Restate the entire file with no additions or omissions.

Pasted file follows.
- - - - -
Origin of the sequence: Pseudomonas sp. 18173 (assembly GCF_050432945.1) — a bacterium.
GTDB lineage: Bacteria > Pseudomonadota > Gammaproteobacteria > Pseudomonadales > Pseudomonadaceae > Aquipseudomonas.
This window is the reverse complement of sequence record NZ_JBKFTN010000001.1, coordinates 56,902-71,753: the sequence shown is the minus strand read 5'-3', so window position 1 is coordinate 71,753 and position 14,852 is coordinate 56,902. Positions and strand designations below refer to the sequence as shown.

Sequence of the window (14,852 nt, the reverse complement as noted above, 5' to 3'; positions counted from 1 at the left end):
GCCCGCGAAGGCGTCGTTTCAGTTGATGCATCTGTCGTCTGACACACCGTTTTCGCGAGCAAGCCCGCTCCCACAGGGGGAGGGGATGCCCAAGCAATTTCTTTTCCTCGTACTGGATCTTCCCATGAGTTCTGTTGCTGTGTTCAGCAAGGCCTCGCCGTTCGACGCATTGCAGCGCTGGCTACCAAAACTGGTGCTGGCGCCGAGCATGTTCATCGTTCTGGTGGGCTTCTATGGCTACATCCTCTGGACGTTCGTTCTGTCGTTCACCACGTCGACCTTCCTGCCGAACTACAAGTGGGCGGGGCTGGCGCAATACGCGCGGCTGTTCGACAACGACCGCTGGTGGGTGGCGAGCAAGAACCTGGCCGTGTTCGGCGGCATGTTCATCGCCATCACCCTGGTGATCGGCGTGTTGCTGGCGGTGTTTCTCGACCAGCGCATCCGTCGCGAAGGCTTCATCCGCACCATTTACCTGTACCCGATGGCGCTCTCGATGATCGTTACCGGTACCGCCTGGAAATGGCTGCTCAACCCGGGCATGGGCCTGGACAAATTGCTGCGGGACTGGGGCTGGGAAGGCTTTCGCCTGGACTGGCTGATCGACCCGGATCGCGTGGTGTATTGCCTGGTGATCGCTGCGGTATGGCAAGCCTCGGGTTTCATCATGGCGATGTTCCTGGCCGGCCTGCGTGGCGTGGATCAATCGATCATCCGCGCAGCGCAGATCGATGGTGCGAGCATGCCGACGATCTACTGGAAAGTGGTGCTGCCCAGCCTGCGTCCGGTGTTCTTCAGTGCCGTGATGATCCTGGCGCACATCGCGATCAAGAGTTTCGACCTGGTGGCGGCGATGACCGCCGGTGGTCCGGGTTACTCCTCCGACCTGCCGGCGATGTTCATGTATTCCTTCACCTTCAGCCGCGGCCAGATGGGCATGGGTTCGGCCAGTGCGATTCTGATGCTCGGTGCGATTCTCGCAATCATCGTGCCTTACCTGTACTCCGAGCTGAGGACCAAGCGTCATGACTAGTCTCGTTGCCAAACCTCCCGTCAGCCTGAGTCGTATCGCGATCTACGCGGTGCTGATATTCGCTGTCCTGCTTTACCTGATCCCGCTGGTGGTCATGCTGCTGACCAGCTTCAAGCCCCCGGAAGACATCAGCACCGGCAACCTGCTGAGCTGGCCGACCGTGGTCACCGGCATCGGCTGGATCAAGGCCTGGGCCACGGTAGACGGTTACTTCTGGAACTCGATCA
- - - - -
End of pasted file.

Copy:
Origin of the sequence: Pseudomonas sp. 18173 (assembly GCF_050432945.1) — a bacterium.
GTDB lineage: Bacteria > Pseudomonadota > Gammaproteobacteria > Pseudomonadales > Pseudomonadaceae > Aquipseudomonas.
This window is the reverse complement of sequence record NZ_JBKFTN010000001.1, coordinates 56,902-71,753: the sequence shown is the minus strand read 5'-3', so window position 1 is coordinate 71,753 and position 14,852 is coordinate 56,902. Positions and strand designations below refer to the sequence as shown.

Sequence of the window (14,852 nt, the reverse complement as noted above, 5' to 3'; positions counted from 1 at the left end):
GCCCGCGAAGGCGTCGTTTCAGTTGATGCATCTGTCGTCTGACACACCGTTTTCGCGAGCAAGCCCGCTCCCACAGGGGGAGGGGATGCCCAAGCAATTTCTTTTCCTCGTACTGGATCTTCCCATGAGTTCTGTTGCTGTGTTCAGCAAGGCCTCGCCGTTCGACGCATTGCAGCGCTGGCTACCAAAACTGGTGCTGGCGCCGAGCATGTTCATCGTTCTGGTGGGCTTCTATGGCTACATCCTCTGGACGTTCGTTCTGTCGTTCACCACGTCGACCTTCCTGCCGAACTACAAGTGGGCGGGGCTGGCGCAATACGCGCGGCTGTTCGACAACGACCGCTGGTGGGTGGCGAGCAAGAACCTGGCCGTGTTCGGCGGCATGTTCATCGCCATCACCCTGGTGATCGGCGTGTTGCTGGCGGTGTTTCTCGACCAGCGCATCCGTCGCGAAGGCTTCATCCGCACCATTTACCTGTACCCGATGGCGCTCTCGATGATCGTTACCGGTACCGCCTGGAAATGGCTGCTCAACCCGGGCATGGGCCTGGACAAATTGCTGCGGGACTGGGGCTGGGAAGGCTTTCGCCTGGACTGGCTGATCGACCCGGATCGCGTGGTGTATTGCCTGGTGATCGCTGCGGTATGGCAAGCCTCGGGTTTCATCATGGCGATGTTCCTGGCCGGCCTGCGTGGCGTGGATCAATCGATCATCCGCGCAGCGCAGATCGATGGTGCGAGCATGCCGACGATCTACTGGAAAGTGGTGCTGCCCAGCCTGCGTCCGGTGTTCTTCAGTGCCGTGATGATCCTGGCGCACATCGCGATCAAGAGTTTCGACCTGGTGGCGGCGATGACCGCCGGTGGTCCGGGTTACTCCTCCGACCTGCCGGCGATGTTCATGTATTCCTTCACCTTCAGCCGCGGCCAGATGGGCATGGGTTCGGCCAGTGCGATTCTGATGCTCGGTGCGATTCTCGCAATCATCGTGCCTTACCTGTACTCCGAGCTGAGGACCAAGCGTCATGACTAGTCTCGTTGCCAAACCTCCCGTCAGCCTGAGTCGTATCGCGATCTACGCGGTGCTGATATTCGCTGTCCTGCTTTACCTGATCCCGCTGGTGGTCATGCTGCTGACCAGCTTCAAGCCCCCGGAAGACATCAGCACCGGCAACCTGCTGAGCTGGCCGACCGTGGTCACCGGCATCGGCTGGATCAAGGCCTGGGCCACGGTAGACGGTTACTTCTGGAACTCGATCA